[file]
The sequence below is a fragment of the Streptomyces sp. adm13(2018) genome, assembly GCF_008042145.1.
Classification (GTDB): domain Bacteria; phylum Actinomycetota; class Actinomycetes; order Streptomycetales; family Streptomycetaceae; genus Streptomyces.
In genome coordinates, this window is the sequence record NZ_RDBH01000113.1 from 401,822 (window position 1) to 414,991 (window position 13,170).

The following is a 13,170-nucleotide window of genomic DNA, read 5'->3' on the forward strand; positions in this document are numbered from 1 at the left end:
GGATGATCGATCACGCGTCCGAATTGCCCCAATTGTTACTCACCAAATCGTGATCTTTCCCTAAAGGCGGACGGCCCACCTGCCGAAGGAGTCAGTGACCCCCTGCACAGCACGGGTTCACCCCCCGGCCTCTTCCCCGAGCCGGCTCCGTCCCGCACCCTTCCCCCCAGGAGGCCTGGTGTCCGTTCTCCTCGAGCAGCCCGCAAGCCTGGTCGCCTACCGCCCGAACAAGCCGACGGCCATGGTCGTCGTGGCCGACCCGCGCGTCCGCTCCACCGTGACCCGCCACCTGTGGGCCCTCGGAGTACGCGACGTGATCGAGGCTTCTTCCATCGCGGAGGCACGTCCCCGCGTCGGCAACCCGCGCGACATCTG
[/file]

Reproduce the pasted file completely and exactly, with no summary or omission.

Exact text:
The sequence below is a fragment of the Streptomyces sp. adm13(2018) genome, assembly GCF_008042145.1.
Classification (GTDB): domain Bacteria; phylum Actinomycetota; class Actinomycetes; order Streptomycetales; family Streptomycetaceae; genus Streptomyces.
In genome coordinates, this window is the sequence record NZ_RDBH01000113.1 from 401,822 (window position 1) to 414,991 (window position 13,170).

The following is a 13,170-nucleotide window of genomic DNA, read 5'->3' on the forward strand; positions in this document are numbered from 1 at the left end:
GGATGATCGATCACGCGTCCGAATTGCCCCAATTGTTACTCACCAAATCGTGATCTTTCCCTAAAGGCGGACGGCCCACCTGCCGAAGGAGTCAGTGACCCCCTGCACAGCACGGGTTCACCCCCCGGCCTCTTCCCCGAGCCGGCTCCGTCCCGCACCCTTCCCCCCAGGAGGCCTGGTGTCCGTTCTCCTCGAGCAGCCCGCAAGCCTGGTCGCCTACCGCCCGAACAAGCCGACGGCCATGGTCGTCGTGGCCGACCCGCGCGTCCGCTCCACCGTGACCCGCCACCTGTGGGCCCTCGGAGTACGCGACGTGATCGAGGCTTCTTCCATCGCGGAGGCACGTCCCCGCGTCGGCAACCCGCGCGACATCTG